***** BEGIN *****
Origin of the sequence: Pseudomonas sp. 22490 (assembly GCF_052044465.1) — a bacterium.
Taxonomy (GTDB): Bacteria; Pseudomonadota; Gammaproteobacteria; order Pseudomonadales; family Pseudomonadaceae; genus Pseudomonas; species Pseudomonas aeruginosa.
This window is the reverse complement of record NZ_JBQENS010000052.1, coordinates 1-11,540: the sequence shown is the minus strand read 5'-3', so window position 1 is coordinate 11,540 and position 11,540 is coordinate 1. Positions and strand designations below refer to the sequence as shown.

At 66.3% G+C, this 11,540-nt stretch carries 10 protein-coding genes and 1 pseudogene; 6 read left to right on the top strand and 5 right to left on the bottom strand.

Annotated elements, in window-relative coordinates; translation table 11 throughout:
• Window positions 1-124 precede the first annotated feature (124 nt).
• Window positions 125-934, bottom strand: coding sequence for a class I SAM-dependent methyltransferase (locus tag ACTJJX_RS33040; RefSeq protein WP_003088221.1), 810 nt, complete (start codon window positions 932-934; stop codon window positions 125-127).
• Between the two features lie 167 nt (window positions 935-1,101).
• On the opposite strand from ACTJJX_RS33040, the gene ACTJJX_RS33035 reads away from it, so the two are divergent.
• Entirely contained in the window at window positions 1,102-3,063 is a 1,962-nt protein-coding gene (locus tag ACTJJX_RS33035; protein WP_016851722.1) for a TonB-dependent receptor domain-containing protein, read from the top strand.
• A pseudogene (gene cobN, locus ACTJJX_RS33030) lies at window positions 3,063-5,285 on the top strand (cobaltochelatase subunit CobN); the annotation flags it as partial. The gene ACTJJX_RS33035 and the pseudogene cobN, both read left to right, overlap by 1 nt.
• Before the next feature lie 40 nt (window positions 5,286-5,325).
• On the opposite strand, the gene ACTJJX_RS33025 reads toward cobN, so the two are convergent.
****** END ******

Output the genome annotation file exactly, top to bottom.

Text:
Origin of the sequence: Pseudomonas sp. 22490 (assembly GCF_052044465.1) — a bacterium.
Taxonomy (GTDB): Bacteria; Pseudomonadota; Gammaproteobacteria; order Pseudomonadales; family Pseudomonadaceae; genus Pseudomonas; species Pseudomonas aeruginosa.
This window is the reverse complement of record NZ_JBQENS010000052.1, coordinates 1-11,540: the sequence shown is the minus strand read 5'-3', so window position 1 is coordinate 11,540 and position 11,540 is coordinate 1. Positions and strand designations below refer to the sequence as shown.

At 66.3% G+C, this 11,540-nt stretch carries 10 protein-coding genes and 1 pseudogene; 6 read left to right on the top strand and 5 right to left on the bottom strand.

Annotated elements, in window-relative coordinates; translation table 11 throughout:
• Window positions 1-124 precede the first annotated feature (124 nt).
• Window positions 125-934, bottom strand: coding sequence for a class I SAM-dependent methyltransferase (locus tag ACTJJX_RS33040; RefSeq protein WP_003088221.1), 810 nt, complete (start codon window positions 932-934; stop codon window positions 125-127).
• Between the two features lie 167 nt (window positions 935-1,101).
• On the opposite strand from ACTJJX_RS33040, the gene ACTJJX_RS33035 reads away from it, so the two are divergent.
• Entirely contained in the window at window positions 1,102-3,063 is a 1,962-nt protein-coding gene (locus tag ACTJJX_RS33035; protein WP_016851722.1) for a TonB-dependent receptor domain-containing protein, read from the top strand.
• A pseudogene (gene cobN, locus ACTJJX_RS33030) lies at window positions 3,063-5,285 on the top strand (cobaltochelatase subunit CobN); the annotation flags it as partial. The gene ACTJJX_RS33035 and the pseudogene cobN, both read left to right, overlap by 1 nt.
• Before the next feature lie 40 nt (window positions 5,286-5,325).
• On the opposite strand, the gene ACTJJX_RS33025 reads toward cobN, so the two are convergent.